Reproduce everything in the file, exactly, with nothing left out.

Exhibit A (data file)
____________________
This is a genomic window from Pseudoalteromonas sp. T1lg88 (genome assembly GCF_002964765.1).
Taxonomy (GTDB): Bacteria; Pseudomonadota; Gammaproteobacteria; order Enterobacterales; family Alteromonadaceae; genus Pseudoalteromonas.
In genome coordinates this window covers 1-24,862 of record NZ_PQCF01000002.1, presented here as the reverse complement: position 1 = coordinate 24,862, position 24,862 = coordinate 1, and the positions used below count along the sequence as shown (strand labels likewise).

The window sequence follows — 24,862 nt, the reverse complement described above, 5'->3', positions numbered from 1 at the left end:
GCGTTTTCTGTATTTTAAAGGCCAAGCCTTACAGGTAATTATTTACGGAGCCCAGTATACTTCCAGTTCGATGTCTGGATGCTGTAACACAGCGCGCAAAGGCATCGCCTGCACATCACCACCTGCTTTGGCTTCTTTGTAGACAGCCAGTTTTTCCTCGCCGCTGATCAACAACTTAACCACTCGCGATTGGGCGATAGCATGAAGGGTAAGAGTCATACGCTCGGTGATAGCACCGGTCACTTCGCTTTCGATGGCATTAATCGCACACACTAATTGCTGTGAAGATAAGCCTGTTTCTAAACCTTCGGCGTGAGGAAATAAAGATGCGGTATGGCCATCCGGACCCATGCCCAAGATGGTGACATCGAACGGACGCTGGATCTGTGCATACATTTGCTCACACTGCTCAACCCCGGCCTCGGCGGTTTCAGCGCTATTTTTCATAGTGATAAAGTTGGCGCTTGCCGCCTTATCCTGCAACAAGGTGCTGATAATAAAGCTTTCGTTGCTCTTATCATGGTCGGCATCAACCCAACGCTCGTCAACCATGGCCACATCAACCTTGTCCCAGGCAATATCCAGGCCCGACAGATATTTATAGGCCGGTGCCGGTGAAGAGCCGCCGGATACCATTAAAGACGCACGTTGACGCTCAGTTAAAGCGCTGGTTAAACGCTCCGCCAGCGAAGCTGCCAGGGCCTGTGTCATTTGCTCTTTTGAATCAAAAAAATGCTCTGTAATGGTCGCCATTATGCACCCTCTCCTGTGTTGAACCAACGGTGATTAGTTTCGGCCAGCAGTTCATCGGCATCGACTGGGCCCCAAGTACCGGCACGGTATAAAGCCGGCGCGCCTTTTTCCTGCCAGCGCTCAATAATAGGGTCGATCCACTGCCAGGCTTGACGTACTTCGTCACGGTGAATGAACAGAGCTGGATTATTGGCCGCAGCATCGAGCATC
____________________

This is a genomic window from Pseudoalteromonas sp. T1lg88 (genome assembly GCF_002964765.1).
Taxonomy (GTDB): Bacteria; Pseudomonadota; Gammaproteobacteria; order Enterobacterales; family Alteromonadaceae; genus Pseudoalteromonas.
In genome coordinates this window covers 1-24,862 of record NZ_PQCF01000002.1, presented here as the reverse complement: position 1 = coordinate 24,862, position 24,862 = coordinate 1, and the positions used below count along the sequence as shown (strand labels likewise).

The window sequence follows — 24,862 nt, the reverse complement described above, 5'->3', positions numbered from 1 at the left end:
GCGTTTTCTGTATTTTAAAGGCCAAGCCTTACAGGTAATTATTTACGGAGCCCAGTATACTTCCAGTTCGATGTCTGGATGCTGTAACACAGCGCGCAAAGGCATCGCCTGCACATCACCACCTGCTTTGGCTTCTTTGTAGACAGCCAGTTTTTCCTCGCCGCTGATCAACAACTTAACCACTCGCGATTGGGCGATAGCATGAAGGGTAAGAGTCATACGCTCGGTGATAGCACCGGTCACTTCGCTTTCGATGGCATTAATCGCACACACTAATTGCTGTGAAGATAAGCCTGTTTCTAAACCTTCGGCGTGAGGAAATAAAGATGCGGTATGGCCATCCGGACCCATGCCCAAGATGGTGACATCGAACGGACGCTGGATCTGTGCATACATTTGCTCACACTGCTCAACCCCGGCCTCGGCGGTTTCAGCGCTATTTTTCATAGTGATAAAGTTGGCGCTTGCCGCCTTATCCTGCAACAAGGTGCTGATAATAAAGCTTTCGTTGCTCTTATCATGGTCGGCATCAACCCAACGCTCGTCAACCATGGCCACATCAACCTTGTCCCAGGCAATATCCAGGCCCGACAGATATTTATAGGCCGGTGCCGGTGAAGAGCCGCCGGATACCATTAAAGACGCACGTTGACGCTCAGTTAAAGCGCTGGTTAAACGCTCCGCCAGCGAAGCTGCCAGGGCCTGTGTCATTTGCTCTTTTGAATCAAAAAAATGCTCTGTAATGGTCGCCATTATGCACCCTCTCCTGTGTTGAACCAACGGTGATTAGTTTCGGCCAGCAGTTCATCGGCATCGACTGGGCCCCAAGTACCGGCACGGTATAAAGCCGGCGCGCCTTTTTCCTGCCAGCGCTCAATAATAGGGTCGATCCACTGCCAGGCTTGACGTACTTCGTCACGGTGAATGAACAGAGCTGGATTATTGGCCGCAGCATCGAGCATC